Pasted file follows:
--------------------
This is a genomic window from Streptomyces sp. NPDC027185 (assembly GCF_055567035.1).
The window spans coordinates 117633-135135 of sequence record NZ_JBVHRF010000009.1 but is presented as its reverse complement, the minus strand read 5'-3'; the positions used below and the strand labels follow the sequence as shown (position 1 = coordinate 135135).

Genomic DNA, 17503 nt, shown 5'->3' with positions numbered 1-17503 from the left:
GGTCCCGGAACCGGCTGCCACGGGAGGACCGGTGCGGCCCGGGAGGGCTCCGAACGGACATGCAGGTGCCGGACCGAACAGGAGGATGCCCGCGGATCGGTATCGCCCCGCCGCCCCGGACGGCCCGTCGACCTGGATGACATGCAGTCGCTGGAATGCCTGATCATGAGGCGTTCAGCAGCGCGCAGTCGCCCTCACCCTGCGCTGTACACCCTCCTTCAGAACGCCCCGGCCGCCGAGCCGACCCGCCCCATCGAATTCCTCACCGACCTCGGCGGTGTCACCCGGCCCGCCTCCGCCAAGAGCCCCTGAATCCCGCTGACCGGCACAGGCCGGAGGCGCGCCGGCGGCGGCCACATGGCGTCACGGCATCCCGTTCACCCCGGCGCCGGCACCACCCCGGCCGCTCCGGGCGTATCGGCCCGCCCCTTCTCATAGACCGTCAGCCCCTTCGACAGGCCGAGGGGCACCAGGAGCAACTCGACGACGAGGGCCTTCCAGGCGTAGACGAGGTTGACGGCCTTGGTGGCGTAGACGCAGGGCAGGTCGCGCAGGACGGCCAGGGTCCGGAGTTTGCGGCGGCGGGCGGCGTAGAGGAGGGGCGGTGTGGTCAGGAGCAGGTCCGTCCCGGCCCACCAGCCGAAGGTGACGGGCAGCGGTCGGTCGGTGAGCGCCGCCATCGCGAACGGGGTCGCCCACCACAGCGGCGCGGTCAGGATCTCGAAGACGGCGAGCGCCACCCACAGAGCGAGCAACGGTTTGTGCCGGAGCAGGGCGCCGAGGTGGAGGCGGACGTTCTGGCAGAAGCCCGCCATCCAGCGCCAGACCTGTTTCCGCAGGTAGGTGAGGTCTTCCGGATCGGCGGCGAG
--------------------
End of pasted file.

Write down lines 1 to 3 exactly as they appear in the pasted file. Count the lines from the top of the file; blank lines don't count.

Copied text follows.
This is a genomic window from Streptomyces sp. NPDC027185 (assembly GCF_055567035.1).
The window spans coordinates 117633-135135 of sequence record NZ_JBVHRF010000009.1 but is presented as its reverse complement, the minus strand read 5'-3'; the positions used below and the strand labels follow the sequence as shown (position 1 = coordinate 135135).

Genomic DNA, 17503 nt, shown 5'->3' with positions numbered 1-17503 from the left: